Guest blog: The Count of Monte Cristo

The Count of Monte Cristo, written by Alexandre Dumas in the 1800s and over one thousand pages long, may not seem very appealing at first. But as young Edmond Dantès reaches the top of his ambition and falls, it is impossible to put down the intricate novel that traces Dantès’ plot for revenge.

The book is set during the middle 1800s in France, beginning at Marseilles as Napoleon Bonaparte attempts to regain power among the French, and the book ends in Paris, the capital. Along the way, the book visits the Château d’If, a prison fortress of France, and the Isle of Monte Cristo, an island off the western coast of Italy, southeast of France.

The island fortress Château d’If in the distance viewed from the Parc National des Calanques east of Marseilles


The Count of Monte Cristo begins as Edmond Dantès is appointed captain of the vessel Pharaon. He arrives home at Marseilles after a journey and immediately seeks Mercédès, his betrothed. He is not the only man who loves Mercédès, however, and Fernand the Catalan wishes for both Mercédès’ hand in marriage and ill luck upon Edmond. Fernand is not alone in his hatred for Dantès, and Danglars, the supercargo of the Pharaon, desperately wishes for the rank of captain that Edmond just recently filled. So, united by malice against Edmond Dantès, Fernand and Danglars form a plot that accuses Edmond of aiding Bonaparte in his return. By handing Dantès over to the gendarmes, Fernand can gain the hand of Mercédès and Danglars the title of captain. So, after a letter is sent convicting Edmond Dantès of high treason, Edmond is taken to the Procureur du Roi, Villefort, for his trial. Initially, Villefort believes Edmond innocent, but upon hearing the details he realizes the potential danger of Edmond’s knowledge and unjustly sentences him to the prison fortress, Château d’If without explanation to Edmond or his family.


The Mediterranean coastline west of Marseilles is craggy and austere 

During his imprisonment at the Château d’If, Dantès meets the Abbé Faria, a prisoner there for eleven years who agrees to reveal to Edmond his almost limitless knowledge. Eventually, the Abbé grows to love Edmond as a son, and before dying, gives him a map showing the location of his family’s vast treasure. Edmond, fixed on revenge, and no longer limited by wealth, forms a plan to escape the torturous castle that was his prison for fourteen years. Deceiving the guards who come to take the dead Abbé away, Edmond replaces himself with the Abbé Faria in the canvas sack that the guards believe contains the Abbé’s dead body. When the guards toss Edmond into the sea, he immediately swims to the Isle of Monte Cristo, where he discovers the Abbé’s fortune.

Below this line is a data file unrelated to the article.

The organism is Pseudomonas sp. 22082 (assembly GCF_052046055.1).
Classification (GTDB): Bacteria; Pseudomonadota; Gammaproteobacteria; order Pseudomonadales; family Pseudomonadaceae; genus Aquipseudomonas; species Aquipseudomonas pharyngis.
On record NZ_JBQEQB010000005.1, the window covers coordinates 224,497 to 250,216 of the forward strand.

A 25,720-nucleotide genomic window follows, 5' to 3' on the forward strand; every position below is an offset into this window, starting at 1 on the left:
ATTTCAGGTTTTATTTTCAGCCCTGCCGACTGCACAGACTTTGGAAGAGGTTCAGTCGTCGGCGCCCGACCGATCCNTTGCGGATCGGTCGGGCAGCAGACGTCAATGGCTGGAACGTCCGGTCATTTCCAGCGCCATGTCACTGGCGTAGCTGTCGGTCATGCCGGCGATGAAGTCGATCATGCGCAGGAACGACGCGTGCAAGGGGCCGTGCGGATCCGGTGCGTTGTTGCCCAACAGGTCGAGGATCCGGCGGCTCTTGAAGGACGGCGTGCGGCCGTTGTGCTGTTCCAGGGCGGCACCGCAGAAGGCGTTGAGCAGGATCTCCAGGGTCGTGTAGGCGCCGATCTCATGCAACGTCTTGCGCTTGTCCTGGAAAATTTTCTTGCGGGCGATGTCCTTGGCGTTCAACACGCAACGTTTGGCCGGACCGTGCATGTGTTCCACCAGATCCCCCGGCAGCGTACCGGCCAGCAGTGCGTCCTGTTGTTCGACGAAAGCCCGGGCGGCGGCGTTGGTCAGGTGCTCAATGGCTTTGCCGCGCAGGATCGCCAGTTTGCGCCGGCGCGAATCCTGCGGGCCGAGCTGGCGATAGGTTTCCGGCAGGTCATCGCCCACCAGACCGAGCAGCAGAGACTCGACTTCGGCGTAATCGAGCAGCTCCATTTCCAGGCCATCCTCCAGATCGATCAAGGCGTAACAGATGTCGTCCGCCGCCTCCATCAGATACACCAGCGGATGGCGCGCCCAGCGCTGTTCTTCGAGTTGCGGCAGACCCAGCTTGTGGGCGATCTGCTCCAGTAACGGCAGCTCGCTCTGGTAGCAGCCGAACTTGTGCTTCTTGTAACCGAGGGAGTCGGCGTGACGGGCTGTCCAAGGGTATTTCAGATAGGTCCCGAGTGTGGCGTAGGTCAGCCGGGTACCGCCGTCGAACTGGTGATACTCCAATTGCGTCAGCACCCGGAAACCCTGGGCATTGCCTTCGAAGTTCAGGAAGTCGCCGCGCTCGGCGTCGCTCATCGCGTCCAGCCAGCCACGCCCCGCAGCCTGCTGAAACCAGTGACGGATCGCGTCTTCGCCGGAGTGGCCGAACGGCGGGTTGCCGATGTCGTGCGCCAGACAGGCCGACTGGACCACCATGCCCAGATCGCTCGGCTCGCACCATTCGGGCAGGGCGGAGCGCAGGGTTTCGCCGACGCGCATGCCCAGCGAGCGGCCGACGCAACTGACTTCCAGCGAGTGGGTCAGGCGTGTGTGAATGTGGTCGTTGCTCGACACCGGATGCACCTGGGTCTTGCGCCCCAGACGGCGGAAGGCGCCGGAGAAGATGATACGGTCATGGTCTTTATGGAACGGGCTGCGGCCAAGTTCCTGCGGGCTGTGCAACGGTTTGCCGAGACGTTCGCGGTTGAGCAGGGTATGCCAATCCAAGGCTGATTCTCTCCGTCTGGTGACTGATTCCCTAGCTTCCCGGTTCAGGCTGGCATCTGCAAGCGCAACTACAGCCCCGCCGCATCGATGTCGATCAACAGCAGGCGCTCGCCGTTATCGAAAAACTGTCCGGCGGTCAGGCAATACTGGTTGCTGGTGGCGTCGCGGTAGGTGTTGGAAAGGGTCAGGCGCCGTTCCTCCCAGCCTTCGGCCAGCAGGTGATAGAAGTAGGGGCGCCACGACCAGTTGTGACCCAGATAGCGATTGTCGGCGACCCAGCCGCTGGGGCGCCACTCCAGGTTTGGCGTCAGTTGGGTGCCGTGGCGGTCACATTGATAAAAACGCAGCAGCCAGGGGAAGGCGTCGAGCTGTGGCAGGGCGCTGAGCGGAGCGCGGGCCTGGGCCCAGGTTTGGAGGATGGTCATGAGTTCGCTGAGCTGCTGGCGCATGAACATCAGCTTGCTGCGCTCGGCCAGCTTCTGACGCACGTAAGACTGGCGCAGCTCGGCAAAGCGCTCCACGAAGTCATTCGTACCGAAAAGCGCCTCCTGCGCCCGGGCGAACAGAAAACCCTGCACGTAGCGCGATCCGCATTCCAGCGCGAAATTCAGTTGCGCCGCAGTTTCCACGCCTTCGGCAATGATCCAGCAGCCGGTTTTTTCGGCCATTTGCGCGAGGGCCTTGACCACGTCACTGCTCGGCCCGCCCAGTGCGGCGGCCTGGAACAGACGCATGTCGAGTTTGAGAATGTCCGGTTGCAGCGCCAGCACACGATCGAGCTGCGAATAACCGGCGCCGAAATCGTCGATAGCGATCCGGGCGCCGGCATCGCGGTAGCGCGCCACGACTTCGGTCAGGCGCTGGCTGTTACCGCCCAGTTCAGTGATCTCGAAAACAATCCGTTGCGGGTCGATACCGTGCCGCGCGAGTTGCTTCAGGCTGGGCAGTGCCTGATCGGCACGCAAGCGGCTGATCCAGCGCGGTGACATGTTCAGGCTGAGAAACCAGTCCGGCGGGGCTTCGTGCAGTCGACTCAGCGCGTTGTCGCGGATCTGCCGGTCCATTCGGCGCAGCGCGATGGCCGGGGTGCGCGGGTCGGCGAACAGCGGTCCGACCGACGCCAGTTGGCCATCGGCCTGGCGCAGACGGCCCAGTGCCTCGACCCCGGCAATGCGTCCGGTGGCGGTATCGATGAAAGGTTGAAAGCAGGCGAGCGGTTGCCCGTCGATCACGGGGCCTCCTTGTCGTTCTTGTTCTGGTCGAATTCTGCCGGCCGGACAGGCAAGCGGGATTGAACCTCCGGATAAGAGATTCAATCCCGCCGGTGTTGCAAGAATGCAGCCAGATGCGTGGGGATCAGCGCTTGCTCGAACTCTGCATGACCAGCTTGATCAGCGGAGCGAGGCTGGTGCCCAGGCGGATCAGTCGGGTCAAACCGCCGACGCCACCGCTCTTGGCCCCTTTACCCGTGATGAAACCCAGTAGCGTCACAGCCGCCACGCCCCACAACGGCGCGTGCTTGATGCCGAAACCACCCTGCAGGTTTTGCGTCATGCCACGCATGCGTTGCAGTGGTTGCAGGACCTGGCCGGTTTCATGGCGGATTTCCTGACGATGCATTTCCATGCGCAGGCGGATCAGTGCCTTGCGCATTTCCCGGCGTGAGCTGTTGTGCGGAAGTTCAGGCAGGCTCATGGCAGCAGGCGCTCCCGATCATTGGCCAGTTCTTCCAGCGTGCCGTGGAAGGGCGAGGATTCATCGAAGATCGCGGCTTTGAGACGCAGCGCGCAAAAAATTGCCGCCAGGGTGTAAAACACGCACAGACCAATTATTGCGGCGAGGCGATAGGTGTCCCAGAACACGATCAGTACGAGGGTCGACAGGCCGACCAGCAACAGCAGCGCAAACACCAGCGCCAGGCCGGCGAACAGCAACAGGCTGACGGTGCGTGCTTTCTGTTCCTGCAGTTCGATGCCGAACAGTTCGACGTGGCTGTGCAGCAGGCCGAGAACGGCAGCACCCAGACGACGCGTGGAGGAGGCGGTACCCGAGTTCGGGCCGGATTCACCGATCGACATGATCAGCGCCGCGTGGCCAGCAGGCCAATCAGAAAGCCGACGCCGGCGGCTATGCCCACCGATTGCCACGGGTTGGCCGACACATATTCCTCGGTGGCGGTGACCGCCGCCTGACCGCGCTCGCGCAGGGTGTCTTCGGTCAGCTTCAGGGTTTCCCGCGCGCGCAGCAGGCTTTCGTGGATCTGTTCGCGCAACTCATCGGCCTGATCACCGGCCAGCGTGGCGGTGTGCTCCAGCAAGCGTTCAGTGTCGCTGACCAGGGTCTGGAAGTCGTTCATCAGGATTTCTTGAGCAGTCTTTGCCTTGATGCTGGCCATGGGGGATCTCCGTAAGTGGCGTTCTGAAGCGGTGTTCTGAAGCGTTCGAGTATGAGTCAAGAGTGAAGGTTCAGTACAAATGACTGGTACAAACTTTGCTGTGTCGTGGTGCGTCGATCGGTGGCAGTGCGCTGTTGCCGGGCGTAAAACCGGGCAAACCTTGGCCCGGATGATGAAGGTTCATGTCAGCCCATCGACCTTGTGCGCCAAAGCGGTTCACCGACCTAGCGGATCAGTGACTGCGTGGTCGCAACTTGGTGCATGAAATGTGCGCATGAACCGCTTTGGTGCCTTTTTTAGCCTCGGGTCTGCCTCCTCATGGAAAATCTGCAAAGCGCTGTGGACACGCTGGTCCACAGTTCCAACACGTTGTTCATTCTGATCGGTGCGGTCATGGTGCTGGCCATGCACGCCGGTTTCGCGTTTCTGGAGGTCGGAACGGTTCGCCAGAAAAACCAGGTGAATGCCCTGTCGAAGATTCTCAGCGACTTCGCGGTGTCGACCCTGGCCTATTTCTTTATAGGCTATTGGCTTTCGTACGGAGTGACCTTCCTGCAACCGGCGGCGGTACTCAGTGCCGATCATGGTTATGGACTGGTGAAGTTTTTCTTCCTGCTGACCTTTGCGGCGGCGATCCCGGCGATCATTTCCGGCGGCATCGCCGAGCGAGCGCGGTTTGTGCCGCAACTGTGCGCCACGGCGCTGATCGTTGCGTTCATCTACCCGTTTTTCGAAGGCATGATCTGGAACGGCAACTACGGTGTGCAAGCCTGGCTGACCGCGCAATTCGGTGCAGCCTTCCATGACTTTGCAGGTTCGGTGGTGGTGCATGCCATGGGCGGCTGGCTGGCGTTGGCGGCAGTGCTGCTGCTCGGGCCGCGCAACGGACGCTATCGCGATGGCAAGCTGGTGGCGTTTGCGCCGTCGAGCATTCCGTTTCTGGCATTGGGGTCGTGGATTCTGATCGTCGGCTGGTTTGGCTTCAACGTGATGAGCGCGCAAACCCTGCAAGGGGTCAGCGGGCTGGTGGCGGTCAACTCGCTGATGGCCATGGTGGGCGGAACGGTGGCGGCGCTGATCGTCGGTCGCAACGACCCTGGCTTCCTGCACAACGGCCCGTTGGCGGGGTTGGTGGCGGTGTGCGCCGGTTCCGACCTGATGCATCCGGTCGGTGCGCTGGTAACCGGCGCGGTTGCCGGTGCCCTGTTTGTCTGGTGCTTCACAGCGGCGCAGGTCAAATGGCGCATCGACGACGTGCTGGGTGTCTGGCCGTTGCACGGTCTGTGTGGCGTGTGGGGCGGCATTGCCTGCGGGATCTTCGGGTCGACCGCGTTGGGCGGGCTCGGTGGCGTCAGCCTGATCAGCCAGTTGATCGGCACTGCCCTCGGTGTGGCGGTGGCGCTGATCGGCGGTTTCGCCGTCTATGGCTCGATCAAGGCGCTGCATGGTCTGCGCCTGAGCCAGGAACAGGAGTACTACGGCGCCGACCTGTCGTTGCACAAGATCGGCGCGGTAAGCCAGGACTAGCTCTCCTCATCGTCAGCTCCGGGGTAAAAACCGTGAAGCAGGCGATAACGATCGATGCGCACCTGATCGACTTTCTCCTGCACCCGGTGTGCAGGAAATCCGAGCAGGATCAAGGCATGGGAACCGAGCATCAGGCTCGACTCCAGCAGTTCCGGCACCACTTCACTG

With revenge fueling his every action, the wealthy, mysterious count of the island Monte Cristo arrives in Paris with the downfall of Fernand, Danglars, and Villefort as his sole intention.

The Panthéon was still a relatively new landmark in Paris in the 1830s, when this book was written.

After spending years meticulously planning his vengeance and observing carefully the actions and positions of his three enemies, the count reveals to the public records of a massacre that Fernand, in his years of warfare, secretly committed in return for a sum of money. Without hope, Fernand attends his trial, where he is sentenced to prison for his ruthless acts. Infuriated but helpless, Fernand flees and attempts to track down his betrayer. Finding the Count of Monte Cristo, he rashly challenges the mysterious man to a duel, but Edmond reveals himself and Fernand, overcome, shoots himself.

Next, the count locates Danglars, and, previously having established with the well-known banker an unlimited credit on him, requires 5,000,000 francs of the helpless Danglars just as he is ordered to repay a local hospital. Unable to procure 10,000,000 francs, Danglars flees Paris, bankrupt and defeated.

With just one more act of justice before he reaches his life’s purpose, Edmond Dantès reminds the old Procureur du Roi of his evil sentence more than fourteen years ago that caused the destruction of the count. Villefort, hardly able to believe that the prisoner of the Chateau D’If had returned, flees, ashamed of his unjust sentence.

Thus, Edmond Dantès took revenge on his enemies. He accomplished what he sought to do since his imprisonment. But the author seems to focus on the fact that Edmond was merely an implement of God’s divine will, illustrating the verse from Deuteronomy 32:35: “Vengeance is mine, and recompense, for the time when their foot shall slip; for the day of their calamity is at hand, and their doom comes swiftly.”

Our guest for this blog is Aiden Hathaway (14) of Bel Air, Maryland.  Aiden is a voracious reader with French-Canadian ancestry.  Once he picked up The Count of Monte Cristo, he couldn't put it down.  He hopes to visit France one day and would like to see all of the places featured in the book, especially the Château d’If.

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